Tom, meanwhile, finds a door adorned with a metal ankh. The presence of Billy’s R/C car suggests Billy might be inside, so Tom enters the building, which might or might not be a Satanic place based on the chanting music on the soundtrack. Tom does not find Billy, but he does find two black-robed thugs who punch him in the stomach and refer to him as Brother Matthew.

Fortunately for the family, Kathy finds a newspaper describing the fateful Satanist massacre while rummaging through a back room in the hotel. She is surprised by a female ghost who says the family should stay in Sutterville…permanently. “Your children are very beautiful,” she tells Kathy.

“Uh, thanks. You’ve met them?”

“I’ve met them,” the ghostly woman replies. “They look a lot like my son.”

“That’s nice.”

“He’s finally come home. Soon we will be together. Tonight, he will join us.”

“Listen, honey,” Kathy says, “I don’t know who you really are or what you really want, but I can refer you to a good therapist who can help you figure it out.” She bends over, only to find out the ghostly woman has pulled a Batman number on her and vanished.

Returning to the lobby, Kathy realizes she has found another amulet. Erin asks if she can have this one but Kathy says no. When asked why, Kathy says, somewhat confusingly, “Because I don’t think it’s meant to bring good luck, and right now we could use a bunch of it.”

A few seconds later, out of all context, we see McLaughlin riding the stolen motorcycle and laughing like someone on his way to visit Dr. Caligari.

At the hotel, Kathy answers a ringing phone (this takes approximately five minutes). She hears the ghostly woman say what she said earlier about Billy coming home. Then she sits back down with Billy and Erin to wait for Tom or Grandpa, who has left a note saying the past has caught up to them and to pray for Tom. 

In perhaps the film’s most dramatic and intense scene, though one whose effectiveness is somewhat lessened by the fact that it is obviously a dream, Tom appears in the hotel lobby wearing a black robe and shoots his family, then giggles maniacally.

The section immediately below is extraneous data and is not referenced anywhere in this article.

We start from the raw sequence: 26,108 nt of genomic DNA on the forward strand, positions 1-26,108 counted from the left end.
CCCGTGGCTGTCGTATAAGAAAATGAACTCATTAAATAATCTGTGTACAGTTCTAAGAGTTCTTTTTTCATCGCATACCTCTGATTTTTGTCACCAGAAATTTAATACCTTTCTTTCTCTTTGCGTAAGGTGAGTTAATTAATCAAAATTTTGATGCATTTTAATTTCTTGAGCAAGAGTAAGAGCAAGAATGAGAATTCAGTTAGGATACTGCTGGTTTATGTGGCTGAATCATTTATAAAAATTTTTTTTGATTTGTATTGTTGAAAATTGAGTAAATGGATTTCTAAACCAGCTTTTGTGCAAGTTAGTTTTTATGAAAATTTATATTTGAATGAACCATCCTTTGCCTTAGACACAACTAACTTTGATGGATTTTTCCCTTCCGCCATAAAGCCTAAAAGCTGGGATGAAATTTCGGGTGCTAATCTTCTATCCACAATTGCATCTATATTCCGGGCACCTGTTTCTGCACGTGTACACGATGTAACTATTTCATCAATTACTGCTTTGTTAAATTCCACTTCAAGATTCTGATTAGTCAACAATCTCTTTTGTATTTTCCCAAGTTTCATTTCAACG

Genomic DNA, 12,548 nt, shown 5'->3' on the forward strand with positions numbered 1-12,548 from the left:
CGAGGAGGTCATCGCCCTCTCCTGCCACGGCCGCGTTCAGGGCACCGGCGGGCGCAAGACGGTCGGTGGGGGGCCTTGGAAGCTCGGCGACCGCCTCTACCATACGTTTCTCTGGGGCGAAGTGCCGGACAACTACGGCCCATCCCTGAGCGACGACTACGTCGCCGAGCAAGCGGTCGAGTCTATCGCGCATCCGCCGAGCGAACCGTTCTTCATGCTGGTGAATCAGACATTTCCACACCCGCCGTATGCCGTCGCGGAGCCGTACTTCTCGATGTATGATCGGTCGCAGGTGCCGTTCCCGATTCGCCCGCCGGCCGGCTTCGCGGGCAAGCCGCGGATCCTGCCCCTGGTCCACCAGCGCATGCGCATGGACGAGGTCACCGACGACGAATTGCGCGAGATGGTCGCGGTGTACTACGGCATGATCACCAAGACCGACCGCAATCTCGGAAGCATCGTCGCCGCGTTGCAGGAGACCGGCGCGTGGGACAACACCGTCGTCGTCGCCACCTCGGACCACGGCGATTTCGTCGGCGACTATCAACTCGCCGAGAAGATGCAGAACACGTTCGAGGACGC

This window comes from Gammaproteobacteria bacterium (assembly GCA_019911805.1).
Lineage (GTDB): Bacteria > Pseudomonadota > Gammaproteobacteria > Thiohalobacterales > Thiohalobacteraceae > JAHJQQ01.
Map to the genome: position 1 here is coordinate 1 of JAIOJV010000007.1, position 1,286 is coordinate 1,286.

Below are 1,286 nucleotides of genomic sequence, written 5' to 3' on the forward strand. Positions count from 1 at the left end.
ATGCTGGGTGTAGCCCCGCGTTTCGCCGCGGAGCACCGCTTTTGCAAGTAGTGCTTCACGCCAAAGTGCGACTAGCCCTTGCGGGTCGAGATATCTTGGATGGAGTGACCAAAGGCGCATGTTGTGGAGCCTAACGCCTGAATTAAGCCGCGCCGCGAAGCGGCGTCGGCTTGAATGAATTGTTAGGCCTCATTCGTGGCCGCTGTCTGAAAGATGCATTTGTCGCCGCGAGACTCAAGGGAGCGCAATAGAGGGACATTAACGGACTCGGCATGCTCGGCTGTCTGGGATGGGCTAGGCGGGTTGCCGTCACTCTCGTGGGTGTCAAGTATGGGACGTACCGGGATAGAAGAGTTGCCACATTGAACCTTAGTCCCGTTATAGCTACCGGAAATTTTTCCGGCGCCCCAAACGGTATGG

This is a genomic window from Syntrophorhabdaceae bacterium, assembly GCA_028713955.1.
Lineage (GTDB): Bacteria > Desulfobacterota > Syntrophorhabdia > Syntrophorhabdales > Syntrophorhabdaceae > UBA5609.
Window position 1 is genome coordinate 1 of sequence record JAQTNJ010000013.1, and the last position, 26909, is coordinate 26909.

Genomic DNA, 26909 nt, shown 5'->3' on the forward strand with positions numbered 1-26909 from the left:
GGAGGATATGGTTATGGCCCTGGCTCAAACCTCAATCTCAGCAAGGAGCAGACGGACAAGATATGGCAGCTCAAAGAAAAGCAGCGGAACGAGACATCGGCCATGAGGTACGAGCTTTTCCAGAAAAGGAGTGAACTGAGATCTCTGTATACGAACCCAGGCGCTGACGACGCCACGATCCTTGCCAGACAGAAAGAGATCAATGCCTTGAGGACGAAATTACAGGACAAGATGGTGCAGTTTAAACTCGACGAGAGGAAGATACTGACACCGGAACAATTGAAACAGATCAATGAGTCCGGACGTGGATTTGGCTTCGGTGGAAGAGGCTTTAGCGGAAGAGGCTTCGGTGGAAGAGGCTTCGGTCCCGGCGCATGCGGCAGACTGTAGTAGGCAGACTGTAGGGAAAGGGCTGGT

Tom awakens to find himself surrounded by black-robed people, including the mysterious McLaughlin, near some kind of ceremonial altar. “Who are you people?” Tom says. Then he adds, somewhat confusingly, “You’re not real. You don’t exist.”

McLaughlin says, “Welcome home, my true and only son.” He explains that Tom is really McLaughlin’s son, while Grandpa is really Tom’s “sanctimonious” uncle.

When McLaughlin calls Tom Matthew, the actor playing Tom (action movie villain Mel Novak) gives his best growling delivery: “I’m not Matthew, damn youuuuuuu!”

McLaughlin uses an amulet to hypnotize Tom to leave and bring back Billy, so Tom walks like a zombie through the building.

Back at the police station, an all-out manhunt is put together to chase after McLaughlin, whose only crime is vagrancy—a manhunt joined by the state police, the FBI, and the Highway Patrol, for some reason. They receive a lead when the police station janitor, a man who looks like he is in his mid-30s, says he knows McLaughlin because they both lived in Sutterville. The sheriff says, “How the hell could he have lived there 40 years ago, you old coot? This character’s in his twenties.”

Tom finds his family and lures them to the car while he kidnaps Billy and brings him back to the ceremony, where a table is covered, for unknown reasons, with decaying, worm-riddled meat.